QSFer Delaney Rain has a new MM paranormal romance out: “The Sea Monster’s Mate.”
Eric Baird made the decision to abandon modern conveniences and his prejudiced family for a simple island life. He has a small cabin and a lagoon all to himself and, though he’s sometimes lonely, he’s mostly relieved that he can finally be free.
But one lazy afternoon swim takes a dangerous turn when a cramp has Eric struggling not to drown. Suddenly, someone saves him, and he’s ever so grateful…until he sees who it is.
Tyfodorus is a Cecaelia who has a rather human upper body and a definitely squid lower half. As if a mersquid in his lagoon isn’t enough to knock the socks off Eric, Ty lets him know they’re here to breed. Would Eric be the host to Ty’s six eggs? Pretty please?
Eric gets to know Ty and agrees, resulting in some amazing sex and six little highly intelligent, totally adorable hatchlings. As they adjust to living as a family in the lagoon, they also have to understand just how genetically compatible they are, deal with a shipwreck survivor, and make plans for their future together.
This 36,000-word/160-page book has a sweet and sexy instalove story with tentacles in naughty places, low angst, some mpreg-ish moments, and a bunch of cute alien babies with an HEA ending.
“I am called Tyfodorus. Do you have a name?”
“I-I’m Eric. Eric Baird.” And he automatically stuck his hand out to shake.
Tyfodorus took it in both of his, sandwiching Eric’s hand between slightly cool and damp flesh that felt a bit like rubber instead of skin.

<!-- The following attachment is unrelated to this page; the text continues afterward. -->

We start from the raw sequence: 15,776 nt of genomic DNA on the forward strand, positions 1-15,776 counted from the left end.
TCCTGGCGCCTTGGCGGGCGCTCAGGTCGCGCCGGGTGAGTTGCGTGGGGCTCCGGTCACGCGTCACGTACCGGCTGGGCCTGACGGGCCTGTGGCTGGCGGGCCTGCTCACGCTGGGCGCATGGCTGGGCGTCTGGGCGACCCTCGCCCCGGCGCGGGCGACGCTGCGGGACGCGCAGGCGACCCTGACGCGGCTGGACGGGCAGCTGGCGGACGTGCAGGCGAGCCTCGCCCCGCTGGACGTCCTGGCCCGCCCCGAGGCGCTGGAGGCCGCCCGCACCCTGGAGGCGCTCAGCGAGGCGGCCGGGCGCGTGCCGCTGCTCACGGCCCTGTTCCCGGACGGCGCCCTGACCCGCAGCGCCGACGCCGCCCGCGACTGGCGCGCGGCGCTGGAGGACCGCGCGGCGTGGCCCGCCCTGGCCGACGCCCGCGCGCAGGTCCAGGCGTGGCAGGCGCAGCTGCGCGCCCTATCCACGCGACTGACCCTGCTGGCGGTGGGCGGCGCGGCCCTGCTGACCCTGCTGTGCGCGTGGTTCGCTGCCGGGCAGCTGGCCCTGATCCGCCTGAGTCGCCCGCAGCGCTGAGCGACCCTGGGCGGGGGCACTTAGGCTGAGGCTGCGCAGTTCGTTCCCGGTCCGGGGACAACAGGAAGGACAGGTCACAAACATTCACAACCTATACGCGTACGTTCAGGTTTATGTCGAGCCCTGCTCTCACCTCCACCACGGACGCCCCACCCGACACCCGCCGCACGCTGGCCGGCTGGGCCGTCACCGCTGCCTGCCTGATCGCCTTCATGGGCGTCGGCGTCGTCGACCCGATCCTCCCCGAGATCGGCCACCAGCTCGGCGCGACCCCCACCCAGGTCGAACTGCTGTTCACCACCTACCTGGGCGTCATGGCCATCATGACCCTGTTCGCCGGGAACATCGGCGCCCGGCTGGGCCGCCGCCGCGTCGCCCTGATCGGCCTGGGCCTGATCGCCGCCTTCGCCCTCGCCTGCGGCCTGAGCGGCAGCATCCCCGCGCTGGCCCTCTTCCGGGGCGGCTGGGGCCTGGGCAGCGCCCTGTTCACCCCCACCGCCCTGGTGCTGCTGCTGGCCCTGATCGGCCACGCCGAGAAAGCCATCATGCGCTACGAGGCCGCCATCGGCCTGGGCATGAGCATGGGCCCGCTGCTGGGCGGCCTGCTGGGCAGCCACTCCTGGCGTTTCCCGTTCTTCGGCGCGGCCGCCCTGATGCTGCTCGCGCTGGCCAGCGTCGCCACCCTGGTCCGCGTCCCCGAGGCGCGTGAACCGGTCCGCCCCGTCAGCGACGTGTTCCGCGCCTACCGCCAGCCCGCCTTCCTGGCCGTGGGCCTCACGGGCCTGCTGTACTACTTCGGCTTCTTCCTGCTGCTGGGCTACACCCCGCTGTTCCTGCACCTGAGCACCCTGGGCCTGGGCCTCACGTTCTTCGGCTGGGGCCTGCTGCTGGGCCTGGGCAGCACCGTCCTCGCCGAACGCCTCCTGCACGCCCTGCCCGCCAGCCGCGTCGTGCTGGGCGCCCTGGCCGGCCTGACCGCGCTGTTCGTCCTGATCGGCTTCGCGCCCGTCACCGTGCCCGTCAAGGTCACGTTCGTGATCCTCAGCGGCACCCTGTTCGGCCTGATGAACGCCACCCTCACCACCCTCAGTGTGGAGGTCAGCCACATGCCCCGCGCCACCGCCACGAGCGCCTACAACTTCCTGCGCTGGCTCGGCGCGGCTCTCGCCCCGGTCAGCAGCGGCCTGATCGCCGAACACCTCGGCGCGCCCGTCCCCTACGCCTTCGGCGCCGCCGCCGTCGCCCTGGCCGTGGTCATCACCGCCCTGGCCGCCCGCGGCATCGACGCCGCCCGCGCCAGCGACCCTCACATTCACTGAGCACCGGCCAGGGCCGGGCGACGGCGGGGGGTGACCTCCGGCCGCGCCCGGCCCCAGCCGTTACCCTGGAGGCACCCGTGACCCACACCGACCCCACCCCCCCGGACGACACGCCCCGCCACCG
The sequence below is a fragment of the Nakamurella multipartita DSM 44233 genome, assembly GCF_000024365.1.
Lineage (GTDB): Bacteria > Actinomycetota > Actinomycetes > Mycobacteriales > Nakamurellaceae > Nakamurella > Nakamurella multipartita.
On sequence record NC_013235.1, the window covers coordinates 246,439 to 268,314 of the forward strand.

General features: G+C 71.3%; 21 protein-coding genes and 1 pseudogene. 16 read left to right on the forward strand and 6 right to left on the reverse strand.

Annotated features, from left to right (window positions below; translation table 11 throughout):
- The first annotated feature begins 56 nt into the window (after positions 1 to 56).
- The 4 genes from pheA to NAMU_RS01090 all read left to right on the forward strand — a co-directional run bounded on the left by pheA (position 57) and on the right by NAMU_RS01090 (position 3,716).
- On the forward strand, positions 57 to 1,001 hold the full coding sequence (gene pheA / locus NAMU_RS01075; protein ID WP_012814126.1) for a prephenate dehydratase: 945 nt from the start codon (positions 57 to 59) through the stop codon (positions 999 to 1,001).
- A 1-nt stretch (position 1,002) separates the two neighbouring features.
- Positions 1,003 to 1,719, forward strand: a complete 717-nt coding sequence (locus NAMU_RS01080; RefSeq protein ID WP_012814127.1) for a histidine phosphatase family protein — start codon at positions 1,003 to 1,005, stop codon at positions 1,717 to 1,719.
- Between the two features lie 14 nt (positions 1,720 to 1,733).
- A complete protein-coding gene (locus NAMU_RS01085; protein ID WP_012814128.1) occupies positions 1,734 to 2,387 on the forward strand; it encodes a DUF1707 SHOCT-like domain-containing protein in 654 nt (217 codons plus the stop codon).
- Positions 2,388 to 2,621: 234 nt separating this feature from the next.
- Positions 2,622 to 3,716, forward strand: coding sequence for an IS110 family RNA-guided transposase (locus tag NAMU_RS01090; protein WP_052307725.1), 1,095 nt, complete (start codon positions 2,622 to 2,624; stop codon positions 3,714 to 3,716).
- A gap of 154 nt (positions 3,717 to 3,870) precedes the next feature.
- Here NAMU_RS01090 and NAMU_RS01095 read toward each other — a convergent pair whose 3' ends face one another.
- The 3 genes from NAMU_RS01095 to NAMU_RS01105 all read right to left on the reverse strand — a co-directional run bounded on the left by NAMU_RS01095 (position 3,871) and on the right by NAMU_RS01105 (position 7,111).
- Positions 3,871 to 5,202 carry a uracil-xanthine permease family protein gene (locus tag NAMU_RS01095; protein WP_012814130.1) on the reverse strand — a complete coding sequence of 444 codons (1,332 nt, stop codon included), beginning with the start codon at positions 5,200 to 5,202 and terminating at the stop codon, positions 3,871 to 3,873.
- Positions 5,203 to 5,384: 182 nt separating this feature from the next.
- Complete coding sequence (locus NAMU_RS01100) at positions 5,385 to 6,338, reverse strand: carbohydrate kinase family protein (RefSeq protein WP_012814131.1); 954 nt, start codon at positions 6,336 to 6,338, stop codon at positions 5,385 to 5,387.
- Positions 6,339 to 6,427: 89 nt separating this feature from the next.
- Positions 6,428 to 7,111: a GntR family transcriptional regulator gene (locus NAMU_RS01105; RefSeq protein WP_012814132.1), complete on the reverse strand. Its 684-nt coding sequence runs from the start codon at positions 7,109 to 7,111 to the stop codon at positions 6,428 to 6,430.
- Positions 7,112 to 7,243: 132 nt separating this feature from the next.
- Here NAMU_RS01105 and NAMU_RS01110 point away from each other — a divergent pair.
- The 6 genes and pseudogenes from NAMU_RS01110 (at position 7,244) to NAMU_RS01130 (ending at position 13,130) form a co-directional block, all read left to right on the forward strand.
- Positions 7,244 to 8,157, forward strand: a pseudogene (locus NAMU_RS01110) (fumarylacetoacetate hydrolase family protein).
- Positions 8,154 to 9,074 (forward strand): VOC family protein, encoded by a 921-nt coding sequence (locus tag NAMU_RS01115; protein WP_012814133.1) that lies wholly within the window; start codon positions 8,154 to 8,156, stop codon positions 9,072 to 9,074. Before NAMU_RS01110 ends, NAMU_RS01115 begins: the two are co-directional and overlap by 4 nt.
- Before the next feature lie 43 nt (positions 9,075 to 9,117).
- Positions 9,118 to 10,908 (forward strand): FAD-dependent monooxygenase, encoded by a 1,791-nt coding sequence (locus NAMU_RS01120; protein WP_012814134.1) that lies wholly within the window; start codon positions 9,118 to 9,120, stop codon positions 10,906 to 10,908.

“Eric, I am here for a very specific purpose, but I wonder if I might adjust that somewhat now that we have met.”
“Oh?” he asked, his voice hitching up high on that one syllable.
“Yes.” He smiled like he was delighted, like everything was going his way, as he tentacle-walked closer and wouldn’t let go of Eric’s hand. “I would like to request your assistance.”
Well, that didn’t sound so bad. “How can I help you?”
“My people are unable to do certain things without aid,” he said as he caressed the back of Eric’s hand. “It is vital to our survival, in fact, that others help us in this way.”
“In what way?” he whispered, but some part of him knew.
Oh, how he knew.
“I am here to breed, Eric, and I would like to do so with you.”
Eric threw himself backward, scrambling up onto his feet and away from Tyfodorus. “Oh hell no! I know how that ends,” he said pointing at the-the-the mersquid staring at him. “I’m not doing that.”
“Another has requested you act as a host?”
“A host? That’s even worse.”
“Worse?” He frowned up at him. “Eric, I am afraid my comprehension or expression of your language is somehow lacking. May I try again?”
“Nope. Don’t bother.” Eric backed up even further. “I’m not letting you torture and kill me. I don’t care if it—”
“I do not want to torture or kill you!” Eyes wide, he covered his open mouth with both hands. Was he shocked? Horrified? He pressed one hand to the base of his throat and the other to his chest. “Eric, I would never do such things. Though I have never bred before, I am fully aware of what is required of us both and will devote myself to your care throughout the entire process.”
Though his heart beat hard and a little voice in his mind was screaming at him to run, Eric stayed there and asked, “What exactly do you need me to do? Exactly.”
Tyfodorus nodded quickly. “I would feed you an elixir that will relax you and provide sustenance to you. Using my…my…a certain organ of mine, I would then insert my eggs into your body through your nether hole.”